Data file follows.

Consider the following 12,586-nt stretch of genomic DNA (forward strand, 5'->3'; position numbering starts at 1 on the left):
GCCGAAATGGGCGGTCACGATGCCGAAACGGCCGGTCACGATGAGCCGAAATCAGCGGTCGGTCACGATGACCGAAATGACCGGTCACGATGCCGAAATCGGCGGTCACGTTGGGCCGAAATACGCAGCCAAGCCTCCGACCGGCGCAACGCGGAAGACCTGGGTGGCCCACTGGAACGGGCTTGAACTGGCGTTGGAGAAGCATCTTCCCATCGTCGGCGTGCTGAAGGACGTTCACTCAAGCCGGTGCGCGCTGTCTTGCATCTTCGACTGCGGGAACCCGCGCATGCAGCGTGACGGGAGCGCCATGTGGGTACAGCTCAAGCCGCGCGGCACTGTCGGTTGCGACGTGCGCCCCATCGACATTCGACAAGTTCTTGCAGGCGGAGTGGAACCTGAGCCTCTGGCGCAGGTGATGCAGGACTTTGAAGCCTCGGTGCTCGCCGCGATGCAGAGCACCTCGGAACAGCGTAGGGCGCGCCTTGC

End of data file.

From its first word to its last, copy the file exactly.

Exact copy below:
Consider the following 12,586-nt stretch of genomic DNA (forward strand, 5'->3'; position numbering starts at 1 on the left):
GCCGAAATGGGCGGTCACGATGCCGAAACGGCCGGTCACGATGAGCCGAAATCAGCGGTCGGTCACGATGACCGAAATGACCGGTCACGATGCCGAAATCGGCGGTCACGTTGGGCCGAAATACGCAGCCAAGCCTCCGACCGGCGCAACGCGGAAGACCTGGGTGGCCCACTGGAACGGGCTTGAACTGGCGTTGGAGAAGCATCTTCCCATCGTCGGCGTGCTGAAGGACGTTCACTCAAGCCGGTGCGCGCTGTCTTGCATCTTCGACTGCGGGAACCCGCGCATGCAGCGTGACGGGAGCGCCATGTGGGTACAGCTCAAGCCGCGCGGCACTGTCGGTTGCGACGTGCGCCCCATCGACATTCGACAAGTTCTTGCAGGCGGAGTGGAACCTGAGCCTCTGGCGCAGGTGATGCAGGACTTTGAAGCCTCGGTGCTCGCCGCGATGCAGAGCACCTCGGAACAGCGTAGGGCGCGCCTTGC